Tim Mullooly: One thing that I wanted to point out is that they used it a lot in these last couple paragraphs. It was dreaded. The dreaded RMDs of an inherited IRA.
Tom Mullooly: Is it dreaded.
Tim Mullooly: Why? Why are they dreaded? What’s so bad about it? Tell me, tell me what’s bad about it. Oh, my gosh, you have to take money. It’s free money that you didn’t work for and someone is giving to you. God forbid.
Tom Mullooly: They go on to say that beneficiaries really can’t ignore these rules. And the way the rules are structured now is that the beneficiary of a retirement account can roll the money over from the decedent’s retirement account into their own IRA. It’s now set up as a beneficiary IRA, depending on whether the decedent was taking money out already as Required Minimum Distribution, RMDs, or if they had not begun taking their Required Minimum Distribution is going to help in calculating what your Required Minimum Distribution will be.
You will have to take money out even if you’re under 59 and a half right, you will need to take money out of these Required Minimum Distributions. Now, having said that, that’s actually on the table as a potential chopping block issue with this bill that’s going through Congress. Where they’re talking about potentially getting rid of stretch IRAs, which would be in my opinion, the loss of a very important planning tool.
Tim Mullooly: I just don’t understand why everyone has such a big problem with these RMDs coming from the inherited IRAs. I mean, most times it’s based off of the beneficiaries life expectancy, so you’re not going to be getting that much per year anyway in your RMDs unless the account is worth like millions of dollars.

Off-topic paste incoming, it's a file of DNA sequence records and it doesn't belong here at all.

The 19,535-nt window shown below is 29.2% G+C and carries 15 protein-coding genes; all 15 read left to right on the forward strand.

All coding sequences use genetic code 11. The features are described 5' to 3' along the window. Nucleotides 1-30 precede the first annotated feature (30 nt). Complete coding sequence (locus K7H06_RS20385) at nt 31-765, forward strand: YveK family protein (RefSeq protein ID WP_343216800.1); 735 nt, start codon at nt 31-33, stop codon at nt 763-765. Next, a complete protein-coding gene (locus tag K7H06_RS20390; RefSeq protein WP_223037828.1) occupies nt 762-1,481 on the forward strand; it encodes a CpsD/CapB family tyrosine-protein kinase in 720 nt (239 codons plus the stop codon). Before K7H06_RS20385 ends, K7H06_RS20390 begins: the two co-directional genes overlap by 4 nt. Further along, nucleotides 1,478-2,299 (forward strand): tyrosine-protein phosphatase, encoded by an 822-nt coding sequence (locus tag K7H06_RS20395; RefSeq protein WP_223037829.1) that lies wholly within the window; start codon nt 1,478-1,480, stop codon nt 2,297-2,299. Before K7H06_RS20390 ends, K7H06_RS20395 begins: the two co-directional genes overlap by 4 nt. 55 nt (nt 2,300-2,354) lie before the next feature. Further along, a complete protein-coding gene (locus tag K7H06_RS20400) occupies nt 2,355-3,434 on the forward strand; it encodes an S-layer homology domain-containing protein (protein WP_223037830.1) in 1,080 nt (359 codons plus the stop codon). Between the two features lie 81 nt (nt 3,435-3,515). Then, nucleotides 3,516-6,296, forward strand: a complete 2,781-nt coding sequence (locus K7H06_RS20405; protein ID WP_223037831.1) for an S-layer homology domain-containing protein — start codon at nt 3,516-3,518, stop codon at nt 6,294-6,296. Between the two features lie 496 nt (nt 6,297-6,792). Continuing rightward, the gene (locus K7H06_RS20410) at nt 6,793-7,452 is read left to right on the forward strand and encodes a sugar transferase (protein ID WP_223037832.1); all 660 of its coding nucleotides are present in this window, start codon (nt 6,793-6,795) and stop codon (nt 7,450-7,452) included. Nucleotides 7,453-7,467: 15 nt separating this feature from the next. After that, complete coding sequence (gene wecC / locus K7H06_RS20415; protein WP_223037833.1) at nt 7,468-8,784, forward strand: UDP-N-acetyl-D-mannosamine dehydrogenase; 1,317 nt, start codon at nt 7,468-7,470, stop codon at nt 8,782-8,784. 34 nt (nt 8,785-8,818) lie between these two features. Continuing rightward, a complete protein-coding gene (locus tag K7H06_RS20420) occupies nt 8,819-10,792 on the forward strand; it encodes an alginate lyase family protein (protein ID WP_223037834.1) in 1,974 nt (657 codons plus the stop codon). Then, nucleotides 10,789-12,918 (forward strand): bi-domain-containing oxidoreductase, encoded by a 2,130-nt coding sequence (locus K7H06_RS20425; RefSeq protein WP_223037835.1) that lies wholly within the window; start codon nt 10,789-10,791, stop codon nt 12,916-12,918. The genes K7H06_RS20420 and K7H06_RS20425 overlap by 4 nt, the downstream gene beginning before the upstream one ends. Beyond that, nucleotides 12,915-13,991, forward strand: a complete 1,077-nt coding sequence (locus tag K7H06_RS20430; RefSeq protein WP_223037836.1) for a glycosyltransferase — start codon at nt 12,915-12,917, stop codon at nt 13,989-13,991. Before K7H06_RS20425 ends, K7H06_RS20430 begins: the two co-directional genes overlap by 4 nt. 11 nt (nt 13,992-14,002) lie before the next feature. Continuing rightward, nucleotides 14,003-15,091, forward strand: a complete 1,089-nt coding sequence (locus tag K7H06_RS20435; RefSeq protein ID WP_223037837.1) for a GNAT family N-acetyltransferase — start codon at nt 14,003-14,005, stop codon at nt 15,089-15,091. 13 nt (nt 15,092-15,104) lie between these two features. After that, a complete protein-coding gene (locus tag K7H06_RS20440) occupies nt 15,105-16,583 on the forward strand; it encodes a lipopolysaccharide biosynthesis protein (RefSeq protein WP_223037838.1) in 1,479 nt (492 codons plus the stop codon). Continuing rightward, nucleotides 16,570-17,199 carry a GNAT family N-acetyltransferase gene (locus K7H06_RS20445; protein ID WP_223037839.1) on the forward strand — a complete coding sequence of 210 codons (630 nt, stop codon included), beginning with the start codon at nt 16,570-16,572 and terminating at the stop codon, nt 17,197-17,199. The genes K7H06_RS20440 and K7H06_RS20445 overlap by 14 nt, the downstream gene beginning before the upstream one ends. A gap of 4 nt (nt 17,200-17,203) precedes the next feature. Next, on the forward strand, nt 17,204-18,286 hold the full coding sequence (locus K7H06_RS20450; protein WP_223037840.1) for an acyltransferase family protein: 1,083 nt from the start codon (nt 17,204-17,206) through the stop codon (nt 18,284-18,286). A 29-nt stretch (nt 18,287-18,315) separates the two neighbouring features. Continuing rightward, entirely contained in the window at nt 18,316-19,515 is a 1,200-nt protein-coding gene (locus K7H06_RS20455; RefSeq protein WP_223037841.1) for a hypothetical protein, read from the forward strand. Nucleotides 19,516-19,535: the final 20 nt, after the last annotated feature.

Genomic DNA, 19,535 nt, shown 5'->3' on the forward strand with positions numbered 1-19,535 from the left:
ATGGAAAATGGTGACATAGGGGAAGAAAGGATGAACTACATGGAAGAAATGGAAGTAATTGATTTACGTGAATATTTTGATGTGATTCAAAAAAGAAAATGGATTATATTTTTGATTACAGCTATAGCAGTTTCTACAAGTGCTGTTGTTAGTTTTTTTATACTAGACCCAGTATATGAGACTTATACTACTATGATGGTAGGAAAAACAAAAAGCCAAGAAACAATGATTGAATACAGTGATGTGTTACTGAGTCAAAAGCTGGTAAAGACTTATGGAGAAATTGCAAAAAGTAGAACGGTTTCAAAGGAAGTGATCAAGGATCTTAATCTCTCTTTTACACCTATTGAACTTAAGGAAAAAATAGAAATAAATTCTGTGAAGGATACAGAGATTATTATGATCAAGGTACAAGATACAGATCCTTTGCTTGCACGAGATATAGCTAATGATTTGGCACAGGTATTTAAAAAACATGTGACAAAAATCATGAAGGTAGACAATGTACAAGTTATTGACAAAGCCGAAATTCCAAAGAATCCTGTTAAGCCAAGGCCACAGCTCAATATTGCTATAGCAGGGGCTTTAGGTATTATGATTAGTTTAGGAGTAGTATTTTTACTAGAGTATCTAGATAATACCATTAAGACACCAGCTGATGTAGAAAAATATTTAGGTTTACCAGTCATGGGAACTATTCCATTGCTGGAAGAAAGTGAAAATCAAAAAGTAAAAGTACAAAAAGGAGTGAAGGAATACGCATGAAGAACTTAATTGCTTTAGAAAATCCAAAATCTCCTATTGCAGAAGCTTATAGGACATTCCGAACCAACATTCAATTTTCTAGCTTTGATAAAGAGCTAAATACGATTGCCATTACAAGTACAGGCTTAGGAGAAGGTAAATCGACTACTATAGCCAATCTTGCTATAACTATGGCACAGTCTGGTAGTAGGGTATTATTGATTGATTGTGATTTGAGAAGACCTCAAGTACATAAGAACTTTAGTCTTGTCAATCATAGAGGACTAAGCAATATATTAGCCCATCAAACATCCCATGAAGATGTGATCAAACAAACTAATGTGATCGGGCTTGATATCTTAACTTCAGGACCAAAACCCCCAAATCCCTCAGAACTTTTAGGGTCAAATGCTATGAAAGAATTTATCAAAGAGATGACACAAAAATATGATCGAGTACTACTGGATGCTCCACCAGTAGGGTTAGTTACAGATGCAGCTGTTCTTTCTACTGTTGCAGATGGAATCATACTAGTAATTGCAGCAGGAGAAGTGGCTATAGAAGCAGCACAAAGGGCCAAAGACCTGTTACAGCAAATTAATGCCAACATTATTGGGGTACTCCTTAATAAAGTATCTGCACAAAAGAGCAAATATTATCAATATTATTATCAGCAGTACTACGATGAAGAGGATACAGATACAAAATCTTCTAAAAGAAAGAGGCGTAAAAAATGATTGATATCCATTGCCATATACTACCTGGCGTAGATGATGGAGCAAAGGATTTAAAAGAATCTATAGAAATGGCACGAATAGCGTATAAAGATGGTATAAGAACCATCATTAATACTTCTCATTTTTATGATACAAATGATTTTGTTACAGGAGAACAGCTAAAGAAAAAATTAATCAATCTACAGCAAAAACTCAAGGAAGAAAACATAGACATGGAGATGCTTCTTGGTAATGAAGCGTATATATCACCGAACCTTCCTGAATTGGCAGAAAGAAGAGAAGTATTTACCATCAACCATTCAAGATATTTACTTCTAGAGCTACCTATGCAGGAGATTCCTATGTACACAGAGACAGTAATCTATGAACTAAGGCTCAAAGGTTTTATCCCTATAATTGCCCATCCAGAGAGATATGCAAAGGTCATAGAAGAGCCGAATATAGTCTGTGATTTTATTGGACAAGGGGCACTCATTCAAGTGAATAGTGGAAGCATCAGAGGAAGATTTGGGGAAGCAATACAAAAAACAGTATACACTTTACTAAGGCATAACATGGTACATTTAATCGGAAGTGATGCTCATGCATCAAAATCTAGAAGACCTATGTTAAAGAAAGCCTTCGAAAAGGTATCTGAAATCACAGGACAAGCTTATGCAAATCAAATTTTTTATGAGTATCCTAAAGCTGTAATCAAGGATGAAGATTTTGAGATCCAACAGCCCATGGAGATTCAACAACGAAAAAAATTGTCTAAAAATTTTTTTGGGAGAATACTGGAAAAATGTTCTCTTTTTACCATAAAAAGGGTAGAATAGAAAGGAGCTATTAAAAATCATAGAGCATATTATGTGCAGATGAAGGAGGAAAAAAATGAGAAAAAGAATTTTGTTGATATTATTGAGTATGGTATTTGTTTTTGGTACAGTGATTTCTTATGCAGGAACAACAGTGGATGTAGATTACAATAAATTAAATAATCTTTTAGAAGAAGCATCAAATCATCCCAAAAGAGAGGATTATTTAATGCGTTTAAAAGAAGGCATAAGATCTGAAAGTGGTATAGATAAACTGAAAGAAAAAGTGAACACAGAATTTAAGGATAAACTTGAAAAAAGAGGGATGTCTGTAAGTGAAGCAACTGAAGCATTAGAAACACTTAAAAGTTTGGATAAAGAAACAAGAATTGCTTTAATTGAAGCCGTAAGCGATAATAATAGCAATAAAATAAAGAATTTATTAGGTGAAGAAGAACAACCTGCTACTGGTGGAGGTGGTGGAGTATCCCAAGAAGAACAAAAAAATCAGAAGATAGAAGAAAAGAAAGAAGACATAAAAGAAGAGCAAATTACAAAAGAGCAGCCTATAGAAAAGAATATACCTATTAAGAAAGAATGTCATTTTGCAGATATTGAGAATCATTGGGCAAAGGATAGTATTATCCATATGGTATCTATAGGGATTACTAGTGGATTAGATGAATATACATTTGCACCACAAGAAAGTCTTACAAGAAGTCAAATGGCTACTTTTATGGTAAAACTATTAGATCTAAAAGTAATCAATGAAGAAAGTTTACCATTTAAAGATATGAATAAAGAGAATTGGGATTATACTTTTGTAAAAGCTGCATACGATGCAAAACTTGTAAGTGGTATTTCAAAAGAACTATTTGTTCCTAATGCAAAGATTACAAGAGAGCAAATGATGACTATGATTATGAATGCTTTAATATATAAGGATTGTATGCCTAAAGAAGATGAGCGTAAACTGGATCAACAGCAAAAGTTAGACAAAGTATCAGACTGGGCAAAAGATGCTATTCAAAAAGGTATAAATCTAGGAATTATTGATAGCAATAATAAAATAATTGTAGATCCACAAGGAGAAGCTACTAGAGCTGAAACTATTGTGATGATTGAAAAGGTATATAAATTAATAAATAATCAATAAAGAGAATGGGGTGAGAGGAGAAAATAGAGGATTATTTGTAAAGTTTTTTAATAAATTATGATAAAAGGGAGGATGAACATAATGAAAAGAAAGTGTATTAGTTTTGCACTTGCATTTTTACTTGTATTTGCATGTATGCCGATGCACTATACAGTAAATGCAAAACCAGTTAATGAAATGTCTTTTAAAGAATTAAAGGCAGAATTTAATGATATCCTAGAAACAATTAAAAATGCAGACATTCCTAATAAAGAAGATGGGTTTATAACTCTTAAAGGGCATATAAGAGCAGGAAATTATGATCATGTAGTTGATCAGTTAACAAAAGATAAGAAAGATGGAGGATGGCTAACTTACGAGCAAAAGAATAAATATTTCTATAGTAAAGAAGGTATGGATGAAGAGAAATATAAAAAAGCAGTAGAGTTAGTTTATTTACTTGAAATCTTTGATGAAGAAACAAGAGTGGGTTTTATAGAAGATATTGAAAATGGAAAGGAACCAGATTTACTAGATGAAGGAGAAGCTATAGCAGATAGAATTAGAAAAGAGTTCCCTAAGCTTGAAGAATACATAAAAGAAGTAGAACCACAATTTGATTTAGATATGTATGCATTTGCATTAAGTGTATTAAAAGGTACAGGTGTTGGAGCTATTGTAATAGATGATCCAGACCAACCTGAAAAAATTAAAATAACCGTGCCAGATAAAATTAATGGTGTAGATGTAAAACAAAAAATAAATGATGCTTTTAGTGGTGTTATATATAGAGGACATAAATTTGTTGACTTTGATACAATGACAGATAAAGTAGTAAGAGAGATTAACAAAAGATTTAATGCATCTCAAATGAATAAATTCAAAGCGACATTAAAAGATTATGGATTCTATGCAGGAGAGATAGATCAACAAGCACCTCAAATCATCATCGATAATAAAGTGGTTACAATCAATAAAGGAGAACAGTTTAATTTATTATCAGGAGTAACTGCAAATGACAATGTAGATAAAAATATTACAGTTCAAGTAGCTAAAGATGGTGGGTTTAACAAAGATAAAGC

Tom Mullooly: I saw an example where a 25-year-old inherits a million dollar retirement account. The Required Minimum Distribution is about 16 or $17,000 a year. Not a deal breaker.
Tim Mullooly: Yeah. For someone in their 20s, in their mid-20s, that is a good chunk of change for them, which will help. Again, it’s not a bad thing. You can’t use 16 or 17 extra thousand dollars a year?
DISCLAIMER: Tom Mullooly is an investment advisor representative within the Mullooly Asset Management. All opinions expressed by Tom and his podcast guests are solely their own opinions and do not necessarily reflect the opinions of Mullooly Asset Management. This podcast is for informational purposes only and should not be relied upon as a basis for investment decisions. Clients of Mullooly Asset Management may maintain positions in securities discussed in this podcast.
Tom Mullooly: So, Tim, I want to move on to the article that was in the Wall Street Journal about your mutual fund and ETF fees might still very more than they should. And they talked about how you may own a mutual fund or ETF in a different account, whether it’s a personal account, IRA, 401(k) at work, and have basically the same investments, but different levels of fees. They quoted a labor lawyer who talked about how in her 401(k) at work, she owned an S&P 500 Fund, and the fund charges were 61 basis points or 0.61%.
I think part of the problem with understanding fees is that our industry tends to talk in basis points, when most of the world talks about percentages. So this particular example, she was in a S&P 500 Index fund at work and their annual charge was 0.06%. Or a little more than a half of percent. You could invest in an S&P 500 ETF and sometimes see three or four basis points. 0.03 or poi 0.04%. The problem though is, where is it? In this case, it’s sitting inside of her 401(k) account. Now, those accounts are not free. I know, from our plan here at Mullooly Asset Management, there’s costs involved with these plans. You have to pay for them some way.
Tim Mullooly: They said how that labor lawyer was like, I did my research, and I know that there are S&P 500 funds out there for three, four basis points, and I’m paying 60 basis points. Why is that? Like, that shouldn’t be. Well, it’s within this 401(k) like you’re saying, Tom, 401(k) aren’t free. Someone needs to pay to run the 401(k), do all the backend office stuff that the employees don’t see. Otherwise, the company would have to do it themselves. They don’t know how to do it.